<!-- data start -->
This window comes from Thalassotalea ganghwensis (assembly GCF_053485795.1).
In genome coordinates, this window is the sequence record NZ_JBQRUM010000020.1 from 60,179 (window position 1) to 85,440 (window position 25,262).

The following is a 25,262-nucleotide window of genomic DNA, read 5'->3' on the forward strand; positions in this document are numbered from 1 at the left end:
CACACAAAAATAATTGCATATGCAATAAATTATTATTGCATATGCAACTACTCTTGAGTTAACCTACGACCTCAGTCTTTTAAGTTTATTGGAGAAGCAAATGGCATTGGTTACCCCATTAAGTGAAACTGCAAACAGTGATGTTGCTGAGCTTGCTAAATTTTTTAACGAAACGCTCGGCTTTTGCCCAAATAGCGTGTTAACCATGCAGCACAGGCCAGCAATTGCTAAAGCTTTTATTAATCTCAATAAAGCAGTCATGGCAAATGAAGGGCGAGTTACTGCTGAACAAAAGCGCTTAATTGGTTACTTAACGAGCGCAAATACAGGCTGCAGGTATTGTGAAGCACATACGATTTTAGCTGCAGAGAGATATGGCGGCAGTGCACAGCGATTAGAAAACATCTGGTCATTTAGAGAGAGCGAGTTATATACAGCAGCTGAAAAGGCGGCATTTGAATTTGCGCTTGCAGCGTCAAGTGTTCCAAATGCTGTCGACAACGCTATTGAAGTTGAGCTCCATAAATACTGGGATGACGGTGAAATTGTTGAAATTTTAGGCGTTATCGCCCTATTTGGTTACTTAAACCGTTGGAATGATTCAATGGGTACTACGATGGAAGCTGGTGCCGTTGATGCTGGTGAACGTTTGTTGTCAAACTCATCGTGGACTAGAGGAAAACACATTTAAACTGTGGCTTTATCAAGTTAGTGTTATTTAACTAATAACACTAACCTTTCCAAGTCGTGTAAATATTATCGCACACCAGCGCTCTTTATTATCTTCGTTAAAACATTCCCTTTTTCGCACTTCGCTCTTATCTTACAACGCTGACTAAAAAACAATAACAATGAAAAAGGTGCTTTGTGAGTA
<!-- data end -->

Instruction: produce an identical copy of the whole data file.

This window comes from Thalassotalea ganghwensis (assembly GCF_053485795.1).
In genome coordinates, this window is the sequence record NZ_JBQRUM010000020.1 from 60,179 (window position 1) to 85,440 (window position 25,262).

The following is a 25,262-nucleotide window of genomic DNA, read 5'->3' on the forward strand; positions in this document are numbered from 1 at the left end:
CACACAAAAATAATTGCATATGCAATAAATTATTATTGCATATGCAACTACTCTTGAGTTAACCTACGACCTCAGTCTTTTAAGTTTATTGGAGAAGCAAATGGCATTGGTTACCCCATTAAGTGAAACTGCAAACAGTGATGTTGCTGAGCTTGCTAAATTTTTTAACGAAACGCTCGGCTTTTGCCCAAATAGCGTGTTAACCATGCAGCACAGGCCAGCAATTGCTAAAGCTTTTATTAATCTCAATAAAGCAGTCATGGCAAATGAAGGGCGAGTTACTGCTGAACAAAAGCGCTTAATTGGTTACTTAACGAGCGCAAATACAGGCTGCAGGTATTGTGAAGCACATACGATTTTAGCTGCAGAGAGATATGGCGGCAGTGCACAGCGATTAGAAAACATCTGGTCATTTAGAGAGAGCGAGTTATATACAGCAGCTGAAAAGGCGGCATTTGAATTTGCGCTTGCAGCGTCAAGTGTTCCAAATGCTGTCGACAACGCTATTGAAGTTGAGCTCCATAAATACTGGGATGACGGTGAAATTGTTGAAATTTTAGGCGTTATCGCCCTATTTGGTTACTTAAACCGTTGGAATGATTCAATGGGTACTACGATGGAAGCTGGTGCCGTTGATGCTGGTGAACGTTTGTTGTCAAACTCATCGTGGACTAGAGGAAAACACATTTAAACTGTGGCTTTATCAAGTTAGTGTTATTTAACTAATAACACTAACCTTTCCAAGTCGTGTAAATATTATCGCACACCAGCGCTCTTTATTATCTTCGTTAAAACATTCCCTTTTTCGCACTTCGCTCTTATCTTACAACGCTGACTAAAAAACAATAACAATGAAAAAGGTGCTTTGTGAGTA